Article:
Colorado Law's three-year, full-time Juris Doctor (JD) degree provides a strong, well-rounded legal education with a rich mixture of theory, policy, doctrinal analysis and professional skills. Students have broad flexibility to meet their individual interests and needs.
Areas of Academic Strength
Environmental, Energy and Natural Resources Law
Ranked consistently among the very best in the country, environmental and natural resources law has been a key focus of the Colorado Law curriculum for more than half a century, and is one of the strongest and deepest programs of its kind.
Technology and Intellectual Property Law
Colorado Law has developed one of the nation's most comprehensive legal programs oriented around information technology. Technology lawyers address interesting policy challenges and novel legal issues, and rank among the most satisfied within the legal profession. Colorado Law is the right place at the right time for those interested in exploring the frontiers of entrepreneurial law, technology policy and intellectual property.
Entrepreneurial and Business Law
Colorado Law provides a robust curriculum in business law, tailored for aspiring deal lawyers in Boulder, Denver and beyond. Boulder has a vibrant entrepreneurial community with many start-up and emerging companies. We place students in small law firms that serve small business and emerging companies, as well as in larger law firms who serve traditional larger corporate clients. In recent years, we have placed students in interesting and fulfilling in-house positions.
American Indian Law
At Colorado Law, we believe that American Indians deserve the very best lawyers and that we have an obligation to train them. Our American Indian Law Program faculty, including the nation's top scholars and practitioners in the field, offers a full slate of introductory and advanced classes in the field to prepare students for all aspects of Indian law practice, and we now have dozens of successful alumni practicing Indian law in tribal government, federal agencies and at law firms. Colorado Law graduates are equally prepared to work on impact litigation, economic development, policy advocacy, individual legal services and tribal governance in Indian law. Our American Indian Law Program also appeals to many students with broader practice interests in natural resources, public lands, property, museum and art law, technology, entrepreneurship, family law and beyond. Indeed, because American Indian law raises questions regarding the rule of law and legal pluralism, the contours of sovereignty and governance, cross-cultural representation and minority rights and interdisciplinary study and practice, it offers important intellectual development opportunities for all Colorado Law students.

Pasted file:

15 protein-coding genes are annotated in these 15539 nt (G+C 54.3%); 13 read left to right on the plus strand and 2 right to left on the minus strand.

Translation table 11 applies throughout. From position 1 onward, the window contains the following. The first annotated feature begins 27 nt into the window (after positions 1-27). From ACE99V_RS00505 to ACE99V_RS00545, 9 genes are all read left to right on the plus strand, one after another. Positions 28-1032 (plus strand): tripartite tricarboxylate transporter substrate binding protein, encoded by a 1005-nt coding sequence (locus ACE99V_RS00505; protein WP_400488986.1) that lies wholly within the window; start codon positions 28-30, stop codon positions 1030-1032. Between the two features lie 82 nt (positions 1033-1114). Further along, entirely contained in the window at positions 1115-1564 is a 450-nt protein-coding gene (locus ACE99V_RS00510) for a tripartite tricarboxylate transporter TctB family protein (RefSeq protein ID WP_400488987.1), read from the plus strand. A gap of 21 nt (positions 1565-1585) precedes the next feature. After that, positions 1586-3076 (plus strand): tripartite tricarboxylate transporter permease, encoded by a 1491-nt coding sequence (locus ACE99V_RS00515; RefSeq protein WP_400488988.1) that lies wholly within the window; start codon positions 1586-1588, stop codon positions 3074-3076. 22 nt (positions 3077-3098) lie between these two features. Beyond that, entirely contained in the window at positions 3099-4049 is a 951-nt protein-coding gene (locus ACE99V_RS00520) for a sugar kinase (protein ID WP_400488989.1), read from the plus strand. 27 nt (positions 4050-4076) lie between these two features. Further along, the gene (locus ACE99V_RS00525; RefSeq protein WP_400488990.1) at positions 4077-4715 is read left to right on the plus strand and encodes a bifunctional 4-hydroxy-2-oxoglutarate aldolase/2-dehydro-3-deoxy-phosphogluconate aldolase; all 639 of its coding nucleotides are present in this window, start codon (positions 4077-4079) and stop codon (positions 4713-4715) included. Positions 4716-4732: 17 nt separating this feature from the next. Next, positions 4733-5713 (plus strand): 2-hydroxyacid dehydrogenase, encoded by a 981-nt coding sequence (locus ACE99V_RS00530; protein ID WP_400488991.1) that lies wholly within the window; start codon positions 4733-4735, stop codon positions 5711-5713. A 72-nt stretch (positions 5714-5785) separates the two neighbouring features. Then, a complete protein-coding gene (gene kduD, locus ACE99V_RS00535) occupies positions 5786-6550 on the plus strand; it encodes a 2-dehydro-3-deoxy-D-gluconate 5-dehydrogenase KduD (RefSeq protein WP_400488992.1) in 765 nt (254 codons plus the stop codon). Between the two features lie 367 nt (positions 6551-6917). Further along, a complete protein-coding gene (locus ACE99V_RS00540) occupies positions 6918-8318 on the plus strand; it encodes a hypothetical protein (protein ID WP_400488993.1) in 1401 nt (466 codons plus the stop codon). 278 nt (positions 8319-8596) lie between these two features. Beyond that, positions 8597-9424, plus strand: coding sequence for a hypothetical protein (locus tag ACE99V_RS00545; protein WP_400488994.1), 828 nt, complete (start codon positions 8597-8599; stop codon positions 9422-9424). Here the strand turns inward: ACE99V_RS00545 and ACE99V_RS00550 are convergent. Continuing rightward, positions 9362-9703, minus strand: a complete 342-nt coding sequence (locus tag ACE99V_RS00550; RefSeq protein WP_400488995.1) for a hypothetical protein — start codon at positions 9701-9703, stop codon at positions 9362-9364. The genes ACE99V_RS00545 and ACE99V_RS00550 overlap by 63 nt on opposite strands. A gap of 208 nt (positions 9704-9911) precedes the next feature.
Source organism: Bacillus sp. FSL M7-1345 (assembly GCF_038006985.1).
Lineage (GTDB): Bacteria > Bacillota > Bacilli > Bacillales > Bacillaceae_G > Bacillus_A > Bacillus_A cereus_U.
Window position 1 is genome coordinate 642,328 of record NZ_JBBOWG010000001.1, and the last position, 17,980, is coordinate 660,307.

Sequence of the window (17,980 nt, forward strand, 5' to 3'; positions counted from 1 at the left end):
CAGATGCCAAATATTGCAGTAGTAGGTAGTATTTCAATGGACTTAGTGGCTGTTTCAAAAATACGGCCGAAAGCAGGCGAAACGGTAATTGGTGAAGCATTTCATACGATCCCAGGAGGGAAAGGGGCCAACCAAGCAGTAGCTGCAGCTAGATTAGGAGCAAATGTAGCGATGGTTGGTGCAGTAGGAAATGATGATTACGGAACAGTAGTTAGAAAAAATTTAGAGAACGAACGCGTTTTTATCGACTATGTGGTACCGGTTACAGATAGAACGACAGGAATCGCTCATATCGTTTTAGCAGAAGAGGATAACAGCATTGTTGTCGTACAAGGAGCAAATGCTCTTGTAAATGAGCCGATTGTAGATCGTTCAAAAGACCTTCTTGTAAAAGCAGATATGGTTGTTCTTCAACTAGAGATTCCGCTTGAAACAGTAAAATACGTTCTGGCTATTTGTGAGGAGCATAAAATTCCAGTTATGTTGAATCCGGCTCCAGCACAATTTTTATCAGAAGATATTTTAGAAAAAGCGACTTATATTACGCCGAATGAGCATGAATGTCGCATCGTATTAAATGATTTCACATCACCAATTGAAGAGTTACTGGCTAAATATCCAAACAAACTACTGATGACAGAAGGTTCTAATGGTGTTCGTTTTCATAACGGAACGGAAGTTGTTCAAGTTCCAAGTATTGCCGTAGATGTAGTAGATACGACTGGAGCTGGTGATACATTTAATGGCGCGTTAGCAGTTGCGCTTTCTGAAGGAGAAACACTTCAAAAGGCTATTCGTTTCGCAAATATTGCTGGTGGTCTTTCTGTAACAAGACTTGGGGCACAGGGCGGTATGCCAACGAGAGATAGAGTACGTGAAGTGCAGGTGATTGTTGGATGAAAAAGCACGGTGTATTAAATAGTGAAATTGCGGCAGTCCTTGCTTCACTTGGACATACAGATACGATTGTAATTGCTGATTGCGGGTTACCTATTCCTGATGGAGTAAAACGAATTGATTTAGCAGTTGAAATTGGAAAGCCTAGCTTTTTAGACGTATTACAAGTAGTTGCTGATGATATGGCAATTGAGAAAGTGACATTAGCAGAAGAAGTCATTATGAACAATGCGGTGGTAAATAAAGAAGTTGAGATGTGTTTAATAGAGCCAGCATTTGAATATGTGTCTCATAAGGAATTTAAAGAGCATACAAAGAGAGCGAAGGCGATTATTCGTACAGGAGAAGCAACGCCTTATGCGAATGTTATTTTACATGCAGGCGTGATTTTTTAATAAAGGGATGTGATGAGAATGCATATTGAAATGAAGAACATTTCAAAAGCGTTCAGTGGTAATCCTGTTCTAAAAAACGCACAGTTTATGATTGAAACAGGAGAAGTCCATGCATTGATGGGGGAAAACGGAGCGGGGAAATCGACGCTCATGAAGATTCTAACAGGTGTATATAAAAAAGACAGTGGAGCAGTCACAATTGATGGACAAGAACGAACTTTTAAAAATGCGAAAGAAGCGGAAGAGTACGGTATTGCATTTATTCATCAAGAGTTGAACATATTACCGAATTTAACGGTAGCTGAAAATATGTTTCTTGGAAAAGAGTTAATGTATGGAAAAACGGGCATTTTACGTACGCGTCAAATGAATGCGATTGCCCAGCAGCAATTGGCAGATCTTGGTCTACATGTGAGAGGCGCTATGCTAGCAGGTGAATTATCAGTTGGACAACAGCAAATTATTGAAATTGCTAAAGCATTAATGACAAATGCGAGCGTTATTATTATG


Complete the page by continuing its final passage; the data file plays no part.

Juvenile and Family Law
Juvenile and family law covers a broad range of practice areas, such as marriage, divorce, custody, visitation, family support, child abuse and neglect, delinquency, adoption, estate planning, education law and elder law. The Juvenile and Family Law Program (JFLP) provides students with opportunities to acquire specialized knowledge in this field, develop a network of, and foster collaboration between, students, academics, and practitioners and engage in interdisciplinary work in the study and practice of the field. The Program includes specialized courses, research projects, externships and clinical opportunities.
First-year courses lay the foundation and all JD candidates take these courses to learn to "think like a lawyer." Common law courses taught in the Socratic Method allow students to develop legal reasoning and critical thinking skills.
- Civil Procedure (LAWS 5303): Rules governing pleading, joinder of parties, discovery, jurisdiction of courts, right to jury trial, appeals and res judicata and collateral estoppel, with emphasis on the Federal and State Rules of Civil Procedure.
- Contracts (LAWS 5121): Contract liability, offer and acceptance, consideration, frauds statute, contract remedies, the parol evidence rule, contract performance, conditions, changed circumstances.
- Legal Writing I (LAWS 5226): Legal analysis and document preparation, objective legal analysis techniques, legal rule synthesis, authority use to explain rules and rule application to case facts.
- Legislation and Regulation (LAWS 5205): Statutory interpretation, architecture of the administrative state and interpretation and review of regulation.
- Torts (LAWS 5425): Nonconsensual allocation of losses for civil wrongs, focusing on negligence and strict liability.